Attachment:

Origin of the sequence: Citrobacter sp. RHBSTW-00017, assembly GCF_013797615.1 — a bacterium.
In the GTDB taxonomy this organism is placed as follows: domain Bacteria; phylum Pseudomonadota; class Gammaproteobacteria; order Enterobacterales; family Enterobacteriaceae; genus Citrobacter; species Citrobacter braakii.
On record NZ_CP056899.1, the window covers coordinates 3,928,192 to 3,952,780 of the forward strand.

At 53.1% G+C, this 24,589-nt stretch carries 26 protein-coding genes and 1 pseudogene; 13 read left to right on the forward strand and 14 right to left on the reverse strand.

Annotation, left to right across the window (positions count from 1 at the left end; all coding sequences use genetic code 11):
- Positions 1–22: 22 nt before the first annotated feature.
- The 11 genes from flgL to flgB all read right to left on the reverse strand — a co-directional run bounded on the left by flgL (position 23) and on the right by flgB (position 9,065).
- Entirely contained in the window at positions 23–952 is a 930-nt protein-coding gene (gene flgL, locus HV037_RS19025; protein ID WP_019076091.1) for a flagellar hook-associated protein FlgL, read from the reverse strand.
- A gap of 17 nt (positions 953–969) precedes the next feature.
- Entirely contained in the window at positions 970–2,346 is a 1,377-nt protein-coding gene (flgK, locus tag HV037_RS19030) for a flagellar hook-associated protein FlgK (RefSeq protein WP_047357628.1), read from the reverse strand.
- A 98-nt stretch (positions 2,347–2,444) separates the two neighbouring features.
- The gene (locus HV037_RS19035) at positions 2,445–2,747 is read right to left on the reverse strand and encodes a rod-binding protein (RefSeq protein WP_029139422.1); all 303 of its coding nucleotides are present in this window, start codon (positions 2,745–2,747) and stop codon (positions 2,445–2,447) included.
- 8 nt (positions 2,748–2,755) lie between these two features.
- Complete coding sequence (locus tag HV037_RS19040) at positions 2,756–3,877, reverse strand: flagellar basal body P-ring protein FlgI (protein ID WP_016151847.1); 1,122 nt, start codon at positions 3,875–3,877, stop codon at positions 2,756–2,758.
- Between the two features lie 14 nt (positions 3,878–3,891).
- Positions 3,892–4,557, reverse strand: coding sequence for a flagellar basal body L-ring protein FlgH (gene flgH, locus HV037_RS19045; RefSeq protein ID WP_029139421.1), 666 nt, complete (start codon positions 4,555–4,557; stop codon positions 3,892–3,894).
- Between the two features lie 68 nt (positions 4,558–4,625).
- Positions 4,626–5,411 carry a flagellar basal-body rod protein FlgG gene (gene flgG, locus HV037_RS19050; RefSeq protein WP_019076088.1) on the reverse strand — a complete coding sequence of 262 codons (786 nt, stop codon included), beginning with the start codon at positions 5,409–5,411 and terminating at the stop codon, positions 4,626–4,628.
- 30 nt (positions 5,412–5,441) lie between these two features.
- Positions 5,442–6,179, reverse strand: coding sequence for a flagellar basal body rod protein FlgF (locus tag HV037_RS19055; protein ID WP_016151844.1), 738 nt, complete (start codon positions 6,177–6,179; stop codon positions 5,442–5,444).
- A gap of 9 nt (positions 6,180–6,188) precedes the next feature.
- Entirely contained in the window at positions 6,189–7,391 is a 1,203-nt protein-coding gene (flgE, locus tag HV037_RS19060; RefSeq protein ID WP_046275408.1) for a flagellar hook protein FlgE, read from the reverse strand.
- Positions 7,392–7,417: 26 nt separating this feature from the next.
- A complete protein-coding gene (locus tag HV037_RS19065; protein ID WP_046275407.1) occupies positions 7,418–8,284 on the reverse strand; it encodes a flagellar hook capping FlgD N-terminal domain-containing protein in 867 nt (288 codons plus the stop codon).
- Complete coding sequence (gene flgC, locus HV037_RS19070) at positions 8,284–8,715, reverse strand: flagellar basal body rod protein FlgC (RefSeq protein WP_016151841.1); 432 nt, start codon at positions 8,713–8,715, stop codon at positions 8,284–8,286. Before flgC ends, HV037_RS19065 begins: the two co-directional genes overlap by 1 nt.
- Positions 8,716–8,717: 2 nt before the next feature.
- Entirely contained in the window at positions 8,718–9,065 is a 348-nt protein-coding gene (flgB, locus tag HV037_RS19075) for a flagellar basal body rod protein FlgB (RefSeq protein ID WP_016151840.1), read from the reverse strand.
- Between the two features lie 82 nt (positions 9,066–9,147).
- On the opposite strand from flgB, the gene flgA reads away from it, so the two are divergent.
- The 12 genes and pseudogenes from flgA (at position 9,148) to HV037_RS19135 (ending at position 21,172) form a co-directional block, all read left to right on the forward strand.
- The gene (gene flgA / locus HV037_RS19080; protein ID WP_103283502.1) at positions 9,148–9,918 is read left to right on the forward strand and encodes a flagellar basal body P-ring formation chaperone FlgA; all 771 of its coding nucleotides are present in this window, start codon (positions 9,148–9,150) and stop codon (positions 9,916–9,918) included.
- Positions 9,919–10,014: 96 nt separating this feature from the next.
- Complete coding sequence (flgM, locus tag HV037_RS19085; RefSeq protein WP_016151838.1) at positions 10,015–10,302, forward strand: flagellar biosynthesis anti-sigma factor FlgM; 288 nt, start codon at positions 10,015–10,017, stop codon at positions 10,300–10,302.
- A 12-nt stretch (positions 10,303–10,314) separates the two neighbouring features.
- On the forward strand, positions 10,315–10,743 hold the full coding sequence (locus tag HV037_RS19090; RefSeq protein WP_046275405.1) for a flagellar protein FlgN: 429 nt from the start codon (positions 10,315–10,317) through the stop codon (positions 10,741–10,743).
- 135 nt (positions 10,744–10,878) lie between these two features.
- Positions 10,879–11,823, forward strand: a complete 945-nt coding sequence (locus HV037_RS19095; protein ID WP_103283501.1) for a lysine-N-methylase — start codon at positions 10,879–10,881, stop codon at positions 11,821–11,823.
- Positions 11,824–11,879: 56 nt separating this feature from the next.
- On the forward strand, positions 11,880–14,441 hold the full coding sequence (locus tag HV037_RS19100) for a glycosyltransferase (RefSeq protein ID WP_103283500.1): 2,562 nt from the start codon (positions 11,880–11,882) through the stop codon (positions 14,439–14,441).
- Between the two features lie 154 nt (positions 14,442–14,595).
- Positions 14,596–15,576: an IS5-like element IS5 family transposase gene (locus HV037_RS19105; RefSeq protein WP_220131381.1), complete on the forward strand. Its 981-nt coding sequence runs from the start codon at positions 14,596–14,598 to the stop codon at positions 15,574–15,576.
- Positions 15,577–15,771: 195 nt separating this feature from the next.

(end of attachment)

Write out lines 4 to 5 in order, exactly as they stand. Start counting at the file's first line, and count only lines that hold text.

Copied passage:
At 53.1% G+C, this 24,589-nt stretch carries 26 protein-coding genes and 1 pseudogene; 13 read left to right on the forward strand and 14 right to left on the reverse strand.

Annotation, left to right across the window (positions count from 1 at the left end; all coding sequences use genetic code 11):